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I don't understand the constant push to try and 'prove' the Book of Mormon through archaeology. No different than trying to 'prove' God exists (or doesn't exist) through science. Some things just lie on inherently different planes of understanding and 'never the twain shall meet'...

Yes, I sense the same dynamic at work in the Christian obsession with the Shroud of Turin.

"To say that Malaysia is as good a candidate as the "limited geography" Mesoamerican model or the "hemispheric" North American model is to admit that all hypotheses are equally unsupported."

But is this that shocking? Hasn't everyone at FARMS who've advocated a limited geography *explicitly* stated this? To be shocked that there is an argument for Malaysia seems to miss the point. The issue isn't whether geography alone is sufficient, but whether there is a limited geography that fits other items *external* to the text. i.e. can we reconcile a *possible* model with our requirements.

It seems like geographical models often get attacked due to misunderstandings of what FARMS claims.

Clark, I suppose it's not shocking to you, me, or FARMS, but it will come as something of a surprise to the average Mormon who thinks of the BoM as a historical text and has been led to believe that Mesamerican ruins and the hill near Joseph's house in New York are real-world links to it. And I disagree that FARMS people give substantive disclaimers to the effect that their tentative theories have no support. They may give boilerplate disclaimers, but people who actually think their theory has no substantive support don't publish it. So the fact that they pump out dozens of reviews, articles, books, etc., establishes they think they have some support for their arguments.

Of course, their disclaimers emphasizing the tentative nature of their arguments are also undercut by the vigor and certainty with which they deny any theory they perceive to be outside the boundary of the orthodox Mormon view.

Clark wrote: "The issue isn't whether geography alone is sufficient, but whether there is a limited geography that fits other items *external* to the text."

This is very much the point that I hint at in my discussion of this at Let Us Reason: internal evidence alone will not be able to establish geographical location. However, we may be able *rule out* locations based on internal evidence.

And the next question is: which external factors are the ones that any geography of the Book of Mormon would have to fit? I don't feel like we have a good idea of this.

I think there is a difference between attacking unorthodox (i.e. contradicting significant doctrines) and recognizing the tentativeness of their own positions.

But of course you know the BOM is none of the above.

It's an African geography.

No kidding--go ask this Eritrean:


Clark, I think maybe I was a little snippy earlier, sorry. I'll grant that my view of FARMS is based primarily on reading a fair sampling of their book reviews, which seem to bring out the worst in otherwise considerate scholars. However, IMHO, if they insist on applying the idea that the best apologetic defense is a good ad hominem offense, they are not likely to get the benefit of the doubt from any fair-minded readers. Their poor choice of rhetorical tone lends credibility to the other side. For me, their rhetoric obscures any clear indication of the degree of tentativeness they attach to their own theories.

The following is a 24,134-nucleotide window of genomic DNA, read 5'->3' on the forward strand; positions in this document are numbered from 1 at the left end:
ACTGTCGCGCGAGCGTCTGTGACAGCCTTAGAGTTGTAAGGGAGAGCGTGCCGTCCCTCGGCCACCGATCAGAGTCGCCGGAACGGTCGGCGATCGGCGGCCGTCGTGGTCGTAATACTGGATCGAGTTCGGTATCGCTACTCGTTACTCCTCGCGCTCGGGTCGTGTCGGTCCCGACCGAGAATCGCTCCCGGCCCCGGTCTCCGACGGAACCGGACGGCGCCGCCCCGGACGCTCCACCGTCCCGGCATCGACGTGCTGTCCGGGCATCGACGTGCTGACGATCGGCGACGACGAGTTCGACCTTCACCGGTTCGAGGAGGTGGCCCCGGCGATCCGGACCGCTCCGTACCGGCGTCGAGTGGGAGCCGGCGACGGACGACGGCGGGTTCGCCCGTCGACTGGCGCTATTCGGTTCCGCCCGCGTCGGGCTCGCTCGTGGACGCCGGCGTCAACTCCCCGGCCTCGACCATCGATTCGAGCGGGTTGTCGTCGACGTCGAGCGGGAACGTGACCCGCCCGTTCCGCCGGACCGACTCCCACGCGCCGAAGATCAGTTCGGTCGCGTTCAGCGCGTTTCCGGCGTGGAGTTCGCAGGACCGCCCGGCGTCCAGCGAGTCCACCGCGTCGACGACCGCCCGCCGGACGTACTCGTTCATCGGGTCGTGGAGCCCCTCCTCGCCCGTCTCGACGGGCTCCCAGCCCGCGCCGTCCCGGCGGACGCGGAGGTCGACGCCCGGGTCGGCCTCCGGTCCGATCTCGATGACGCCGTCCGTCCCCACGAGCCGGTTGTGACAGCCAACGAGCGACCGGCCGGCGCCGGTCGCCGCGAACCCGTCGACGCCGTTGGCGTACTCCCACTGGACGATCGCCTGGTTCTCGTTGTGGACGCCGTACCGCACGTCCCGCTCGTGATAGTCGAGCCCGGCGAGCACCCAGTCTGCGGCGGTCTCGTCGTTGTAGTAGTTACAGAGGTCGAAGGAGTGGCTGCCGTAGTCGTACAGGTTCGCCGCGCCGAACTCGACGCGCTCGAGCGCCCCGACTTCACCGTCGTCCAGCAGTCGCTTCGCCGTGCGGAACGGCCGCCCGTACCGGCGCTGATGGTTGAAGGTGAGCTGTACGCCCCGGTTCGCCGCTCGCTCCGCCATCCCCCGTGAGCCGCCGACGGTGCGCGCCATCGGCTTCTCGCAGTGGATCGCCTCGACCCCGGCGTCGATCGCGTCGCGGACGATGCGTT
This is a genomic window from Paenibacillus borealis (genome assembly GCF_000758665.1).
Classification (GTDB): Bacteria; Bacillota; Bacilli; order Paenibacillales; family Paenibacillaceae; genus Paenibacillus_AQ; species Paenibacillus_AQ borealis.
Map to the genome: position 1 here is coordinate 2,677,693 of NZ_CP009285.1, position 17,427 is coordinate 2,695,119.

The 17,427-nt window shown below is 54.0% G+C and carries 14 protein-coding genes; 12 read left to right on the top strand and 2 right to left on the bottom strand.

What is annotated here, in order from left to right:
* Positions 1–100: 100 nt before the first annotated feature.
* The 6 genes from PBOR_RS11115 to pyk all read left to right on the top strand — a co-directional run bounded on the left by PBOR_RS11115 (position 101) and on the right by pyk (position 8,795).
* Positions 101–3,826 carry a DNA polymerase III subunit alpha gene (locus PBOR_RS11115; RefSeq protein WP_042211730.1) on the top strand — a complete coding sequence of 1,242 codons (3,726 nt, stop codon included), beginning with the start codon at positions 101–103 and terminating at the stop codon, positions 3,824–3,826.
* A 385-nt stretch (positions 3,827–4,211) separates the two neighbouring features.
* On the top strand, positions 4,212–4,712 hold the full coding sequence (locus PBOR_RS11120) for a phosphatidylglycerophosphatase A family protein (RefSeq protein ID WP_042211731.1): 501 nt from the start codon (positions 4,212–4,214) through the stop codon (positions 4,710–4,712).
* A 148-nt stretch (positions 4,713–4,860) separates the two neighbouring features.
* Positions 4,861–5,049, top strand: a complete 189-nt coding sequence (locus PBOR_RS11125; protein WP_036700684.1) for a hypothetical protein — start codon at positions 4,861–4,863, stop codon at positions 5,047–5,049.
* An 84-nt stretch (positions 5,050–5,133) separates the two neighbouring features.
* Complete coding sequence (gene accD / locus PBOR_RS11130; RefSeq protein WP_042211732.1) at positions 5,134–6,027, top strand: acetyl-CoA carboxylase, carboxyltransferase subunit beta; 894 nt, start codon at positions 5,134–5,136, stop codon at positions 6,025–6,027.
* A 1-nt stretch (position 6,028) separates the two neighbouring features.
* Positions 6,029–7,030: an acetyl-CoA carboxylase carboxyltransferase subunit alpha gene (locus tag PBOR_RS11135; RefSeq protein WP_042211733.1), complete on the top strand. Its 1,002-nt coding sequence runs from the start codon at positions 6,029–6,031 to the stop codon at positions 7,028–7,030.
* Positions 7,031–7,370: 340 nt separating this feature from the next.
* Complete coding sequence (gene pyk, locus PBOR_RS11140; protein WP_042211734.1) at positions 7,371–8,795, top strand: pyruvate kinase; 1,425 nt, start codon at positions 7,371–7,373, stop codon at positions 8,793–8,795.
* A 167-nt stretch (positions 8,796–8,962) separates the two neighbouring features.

I think the book reviews are the *worst* things FARMS puts out. Don't get me wrong. I'm often as critical of FARMS as the next guy. They are often so eager to "trump" their intellectual opponents that they get very careless. But I think if you ignore their review of books and some of the sloppy stuff that gets published, they make a lot of good points.

I'd be the first to say that FARMS hasn't lived up even close to their potential. But I think there is a guilt by association in which they are judged by their weakest and most polemic writings. I'm not sure that's fair.

Grashopper says; "However, we may be able *rule out* locations based on internal evidence."

I disagree, I don't think we can rule any locations out. There is always some clever way of reading or interpreting the text to make it fit whatever you want. And if all else fails, you can always assume something miraculous occured.

>>will come as something of a surprise to the average Mormon who thinks of the BoM as a historical text and has been led to believe that Mesamerican ruins and the hill near Joseph's house in New York are real-world links to it.<<

This could come off as smart aleky, but I read around the bloggernacle for exactly this sort of thing since I am in charge of teaching my children...What exactly should an above average Mormon think of the BoM? Is it allegory? Is it half-n-half?

And what is internal evidence?

Dave: I think that your sample of FARMS work is even more biased than you admitt. Most of the book reviews that they publish are not ad hominem or polemical. I agree with Clark that there are lots of criticisms that can be made of FARMS, but I think that many in the FARMS critics have more or less fixed their perception of the entire organization and everything it produces after reading a couple of articles by Bill Hamblin and the outraged responses by Brent Metcalfe. (Along with the threatened lawsuit by George Smith.) Should everything ever published in Sunstone and Dialogue be generalized about on the basis of Paul Toscanoe's screeds?

Should everything at FARMS be based on their worst? Well, as my momma said when Pete Rose was banned from baseball after breaking the all-time hits record and setting the bar for hustle on the field: "If you run with skunks, you come out smelling."

Yes. To both questions.

Nate and Clark,

Gentlemen, nice comments. Yes, it would be unfair to judge FARMS by their weakest or most polemical writings (although they generally focus on the weakest passages of any book they review rather than evaluating the work as a whole). I've read twenty or thirty of their book reviews, so I think it's a fair sample (and I can't think of a better method for evaluating them than to read what they write).

If your point is that all FARMS book reviews, as a class, are weak and polemical and therefore shouldn't represent FARMS as an organization, then why are they even published? Aren't editors of a scholarly institution supposed to screen out or upgrade weak, polemical articles?

FARMS writers want the respect and deference due scholars making scholarly arguments, but they don't respect the conventions of scholarly writing in the book reviews (fairly construing opponents positions and statement, acknowledging contrary arguments and evidence, avoiding ad hominem arguments). In the book reviews, they generally think and write no differently than the writers they criticize so freely, and their credibility suffers accordingly. It's not my fault they choose to proceed in that fashion.